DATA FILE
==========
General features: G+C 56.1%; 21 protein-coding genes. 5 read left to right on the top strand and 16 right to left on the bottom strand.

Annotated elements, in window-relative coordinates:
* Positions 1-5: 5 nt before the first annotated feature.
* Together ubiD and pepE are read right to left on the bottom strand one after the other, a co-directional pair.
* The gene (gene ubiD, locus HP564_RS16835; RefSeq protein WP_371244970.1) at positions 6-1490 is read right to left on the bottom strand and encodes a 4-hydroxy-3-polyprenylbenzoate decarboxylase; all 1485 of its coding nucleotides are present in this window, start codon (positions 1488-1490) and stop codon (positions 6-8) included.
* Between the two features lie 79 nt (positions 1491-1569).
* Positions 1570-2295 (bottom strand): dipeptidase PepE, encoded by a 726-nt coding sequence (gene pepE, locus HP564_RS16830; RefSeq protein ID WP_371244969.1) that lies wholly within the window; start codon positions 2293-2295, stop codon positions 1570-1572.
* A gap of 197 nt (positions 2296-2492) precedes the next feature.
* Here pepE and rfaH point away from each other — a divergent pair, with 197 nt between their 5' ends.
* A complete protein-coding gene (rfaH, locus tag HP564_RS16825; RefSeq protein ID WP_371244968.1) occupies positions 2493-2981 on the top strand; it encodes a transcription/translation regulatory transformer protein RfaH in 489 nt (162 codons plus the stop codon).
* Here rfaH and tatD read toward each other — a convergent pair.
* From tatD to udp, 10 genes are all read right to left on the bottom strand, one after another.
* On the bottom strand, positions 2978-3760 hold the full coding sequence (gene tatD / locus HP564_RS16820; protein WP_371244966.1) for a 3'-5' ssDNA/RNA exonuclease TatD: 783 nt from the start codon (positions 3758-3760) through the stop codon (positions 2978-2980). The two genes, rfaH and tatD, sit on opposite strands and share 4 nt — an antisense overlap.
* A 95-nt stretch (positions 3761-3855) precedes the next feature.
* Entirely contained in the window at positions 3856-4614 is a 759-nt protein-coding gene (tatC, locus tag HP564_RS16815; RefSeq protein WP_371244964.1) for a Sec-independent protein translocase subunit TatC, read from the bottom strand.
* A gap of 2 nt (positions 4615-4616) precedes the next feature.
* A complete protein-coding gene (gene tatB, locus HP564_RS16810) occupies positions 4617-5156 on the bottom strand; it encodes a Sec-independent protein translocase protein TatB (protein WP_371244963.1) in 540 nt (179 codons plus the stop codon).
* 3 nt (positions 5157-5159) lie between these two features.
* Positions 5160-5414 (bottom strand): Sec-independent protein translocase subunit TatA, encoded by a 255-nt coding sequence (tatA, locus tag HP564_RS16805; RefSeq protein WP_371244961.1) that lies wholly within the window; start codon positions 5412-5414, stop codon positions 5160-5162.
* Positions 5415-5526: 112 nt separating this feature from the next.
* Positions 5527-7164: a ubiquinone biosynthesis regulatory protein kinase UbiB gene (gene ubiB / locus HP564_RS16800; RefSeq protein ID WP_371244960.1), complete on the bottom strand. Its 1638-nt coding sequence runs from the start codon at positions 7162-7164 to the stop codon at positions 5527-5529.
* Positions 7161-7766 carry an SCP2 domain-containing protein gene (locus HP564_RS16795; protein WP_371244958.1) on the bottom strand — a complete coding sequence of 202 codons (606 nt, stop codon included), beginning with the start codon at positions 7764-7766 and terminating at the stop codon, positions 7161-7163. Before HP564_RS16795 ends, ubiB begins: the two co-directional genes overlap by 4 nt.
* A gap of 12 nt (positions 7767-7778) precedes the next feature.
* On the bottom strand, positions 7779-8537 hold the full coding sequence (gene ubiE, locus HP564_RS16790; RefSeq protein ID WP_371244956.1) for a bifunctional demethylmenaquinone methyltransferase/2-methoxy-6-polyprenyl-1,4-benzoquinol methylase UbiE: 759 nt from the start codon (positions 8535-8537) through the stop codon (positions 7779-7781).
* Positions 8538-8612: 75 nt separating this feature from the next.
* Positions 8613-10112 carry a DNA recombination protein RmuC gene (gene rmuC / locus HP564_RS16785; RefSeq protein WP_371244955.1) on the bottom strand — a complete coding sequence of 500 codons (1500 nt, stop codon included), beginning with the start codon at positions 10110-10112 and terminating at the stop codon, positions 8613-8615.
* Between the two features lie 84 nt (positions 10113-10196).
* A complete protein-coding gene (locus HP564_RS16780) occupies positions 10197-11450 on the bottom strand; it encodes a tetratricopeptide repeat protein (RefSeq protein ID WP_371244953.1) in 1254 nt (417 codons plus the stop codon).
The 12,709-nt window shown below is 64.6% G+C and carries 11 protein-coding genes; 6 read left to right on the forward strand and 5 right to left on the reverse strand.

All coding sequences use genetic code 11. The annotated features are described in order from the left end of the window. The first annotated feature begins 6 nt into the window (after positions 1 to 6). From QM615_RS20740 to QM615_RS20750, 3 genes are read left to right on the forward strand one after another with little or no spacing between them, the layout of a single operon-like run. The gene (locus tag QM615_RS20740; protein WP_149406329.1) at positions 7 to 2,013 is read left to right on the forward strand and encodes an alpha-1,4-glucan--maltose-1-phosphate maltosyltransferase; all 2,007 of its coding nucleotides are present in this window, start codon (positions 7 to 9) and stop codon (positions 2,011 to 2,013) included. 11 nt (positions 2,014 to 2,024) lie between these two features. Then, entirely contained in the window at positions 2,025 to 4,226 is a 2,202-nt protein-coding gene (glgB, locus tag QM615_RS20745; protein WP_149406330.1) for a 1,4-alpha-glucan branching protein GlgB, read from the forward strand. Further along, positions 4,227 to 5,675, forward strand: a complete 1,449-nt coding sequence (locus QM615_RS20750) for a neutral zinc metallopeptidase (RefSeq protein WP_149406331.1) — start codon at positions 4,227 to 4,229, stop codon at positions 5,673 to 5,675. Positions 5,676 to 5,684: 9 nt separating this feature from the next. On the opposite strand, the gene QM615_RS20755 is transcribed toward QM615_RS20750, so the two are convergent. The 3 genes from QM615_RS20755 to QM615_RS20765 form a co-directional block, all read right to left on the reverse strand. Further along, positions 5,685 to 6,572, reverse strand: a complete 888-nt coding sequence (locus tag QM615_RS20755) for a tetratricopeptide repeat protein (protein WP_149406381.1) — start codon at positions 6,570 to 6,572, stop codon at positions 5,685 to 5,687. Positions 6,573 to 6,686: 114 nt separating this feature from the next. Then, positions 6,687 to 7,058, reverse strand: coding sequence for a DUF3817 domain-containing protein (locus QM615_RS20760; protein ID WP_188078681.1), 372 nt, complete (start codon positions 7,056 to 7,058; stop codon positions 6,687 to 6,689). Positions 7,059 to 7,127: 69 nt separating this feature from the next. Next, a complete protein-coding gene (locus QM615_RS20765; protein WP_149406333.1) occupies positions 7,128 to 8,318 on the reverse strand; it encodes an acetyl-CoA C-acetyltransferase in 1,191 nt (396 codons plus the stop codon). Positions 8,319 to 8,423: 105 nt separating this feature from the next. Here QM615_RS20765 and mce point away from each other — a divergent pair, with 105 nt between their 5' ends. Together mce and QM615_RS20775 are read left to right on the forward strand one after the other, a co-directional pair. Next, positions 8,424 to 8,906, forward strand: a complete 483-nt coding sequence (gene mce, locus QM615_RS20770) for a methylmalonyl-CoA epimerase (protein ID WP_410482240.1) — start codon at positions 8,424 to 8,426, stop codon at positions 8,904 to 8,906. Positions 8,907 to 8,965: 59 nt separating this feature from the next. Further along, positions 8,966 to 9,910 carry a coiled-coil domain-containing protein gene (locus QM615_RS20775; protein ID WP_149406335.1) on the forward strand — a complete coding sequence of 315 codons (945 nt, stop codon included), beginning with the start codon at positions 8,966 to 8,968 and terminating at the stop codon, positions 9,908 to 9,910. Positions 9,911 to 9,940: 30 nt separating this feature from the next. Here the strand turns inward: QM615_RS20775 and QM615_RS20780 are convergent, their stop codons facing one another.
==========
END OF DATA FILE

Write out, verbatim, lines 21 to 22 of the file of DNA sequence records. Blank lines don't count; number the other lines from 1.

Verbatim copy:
* Positions 5527-7164: a ubiquinone biosynthesis regulatory protein kinase UbiB gene (gene ubiB / locus HP564_RS16800; RefSeq protein ID WP_371244960.1), complete on the bottom strand. Its 1638-nt coding sequence runs from the start codon at positions 7162-7164 to the stop codon at positions 5527-5529.
* Positions 7161-7766 carry an SCP2 domain-containing protein gene (locus HP564_RS16795; protein WP_371244958.1) on the bottom strand — a complete coding sequence of 202 codons (606 nt, stop codon included), beginning with the start codon at positions 7764-7766 and terminating at the stop codon, positions 7161-7163. Before HP564_RS16795 ends, ubiB begins: the two co-directional genes overlap by 4 nt.